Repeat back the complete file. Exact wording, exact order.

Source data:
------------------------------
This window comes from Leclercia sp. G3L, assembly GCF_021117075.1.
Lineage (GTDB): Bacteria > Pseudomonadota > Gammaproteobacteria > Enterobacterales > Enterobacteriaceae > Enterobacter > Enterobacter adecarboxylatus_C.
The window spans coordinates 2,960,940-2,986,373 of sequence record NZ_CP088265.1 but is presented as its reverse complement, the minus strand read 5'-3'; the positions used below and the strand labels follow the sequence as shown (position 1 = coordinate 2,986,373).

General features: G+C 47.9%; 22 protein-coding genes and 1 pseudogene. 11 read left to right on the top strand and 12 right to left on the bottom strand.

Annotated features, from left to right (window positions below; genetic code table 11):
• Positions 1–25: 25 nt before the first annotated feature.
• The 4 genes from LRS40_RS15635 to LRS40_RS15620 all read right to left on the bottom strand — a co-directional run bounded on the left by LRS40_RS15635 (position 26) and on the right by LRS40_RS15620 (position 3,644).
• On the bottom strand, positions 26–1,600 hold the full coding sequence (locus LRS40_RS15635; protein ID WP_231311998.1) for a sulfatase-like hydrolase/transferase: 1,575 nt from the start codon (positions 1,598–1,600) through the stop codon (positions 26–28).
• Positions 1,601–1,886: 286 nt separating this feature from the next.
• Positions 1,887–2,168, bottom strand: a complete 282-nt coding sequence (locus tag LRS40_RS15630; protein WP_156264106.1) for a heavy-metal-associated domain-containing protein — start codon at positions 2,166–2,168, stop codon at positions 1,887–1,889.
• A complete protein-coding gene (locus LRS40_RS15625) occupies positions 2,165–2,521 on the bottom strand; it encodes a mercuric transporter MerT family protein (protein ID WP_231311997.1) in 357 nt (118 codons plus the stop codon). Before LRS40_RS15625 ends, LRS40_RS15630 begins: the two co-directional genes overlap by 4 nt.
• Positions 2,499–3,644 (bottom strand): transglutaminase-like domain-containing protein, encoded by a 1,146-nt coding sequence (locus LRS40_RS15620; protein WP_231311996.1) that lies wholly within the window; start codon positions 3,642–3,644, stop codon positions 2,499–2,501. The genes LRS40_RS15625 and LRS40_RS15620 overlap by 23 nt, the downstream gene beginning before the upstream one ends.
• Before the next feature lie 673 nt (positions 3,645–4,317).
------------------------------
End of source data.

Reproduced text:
This window comes from Leclercia sp. G3L, assembly GCF_021117075.1.
Lineage (GTDB): Bacteria > Pseudomonadota > Gammaproteobacteria > Enterobacterales > Enterobacteriaceae > Enterobacter > Enterobacter adecarboxylatus_C.
The window spans coordinates 2,960,940-2,986,373 of sequence record NZ_CP088265.1 but is presented as its reverse complement, the minus strand read 5'-3'; the positions used below and the strand labels follow the sequence as shown (position 1 = coordinate 2,986,373).

General features: G+C 47.9%; 22 protein-coding genes and 1 pseudogene. 11 read left to right on the top strand and 12 right to left on the bottom strand.

Annotated features, from left to right (window positions below; genetic code table 11):
• Positions 1–25: 25 nt before the first annotated feature.
• The 4 genes from LRS40_RS15635 to LRS40_RS15620 all read right to left on the bottom strand — a co-directional run bounded on the left by LRS40_RS15635 (position 26) and on the right by LRS40_RS15620 (position 3,644).
• On the bottom strand, positions 26–1,600 hold the full coding sequence (locus LRS40_RS15635; protein ID WP_231311998.1) for a sulfatase-like hydrolase/transferase: 1,575 nt from the start codon (positions 1,598–1,600) through the stop codon (positions 26–28).
• Positions 1,601–1,886: 286 nt separating this feature from the next.
• Positions 1,887–2,168, bottom strand: a complete 282-nt coding sequence (locus tag LRS40_RS15630; protein WP_156264106.1) for a heavy-metal-associated domain-containing protein — start codon at positions 2,166–2,168, stop codon at positions 1,887–1,889.
• A complete protein-coding gene (locus LRS40_RS15625) occupies positions 2,165–2,521 on the bottom strand; it encodes a mercuric transporter MerT family protein (protein ID WP_231311997.1) in 357 nt (118 codons plus the stop codon). Before LRS40_RS15625 ends, LRS40_RS15630 begins: the two co-directional genes overlap by 4 nt.
• Positions 2,499–3,644 (bottom strand): transglutaminase-like domain-containing protein, encoded by a 1,146-nt coding sequence (locus LRS40_RS15620; protein WP_231311996.1) that lies wholly within the window; start codon positions 3,642–3,644, stop codon positions 2,499–2,501. The genes LRS40_RS15625 and LRS40_RS15620 overlap by 23 nt, the downstream gene beginning before the upstream one ends.
• Before the next feature lie 673 nt (positions 3,645–4,317).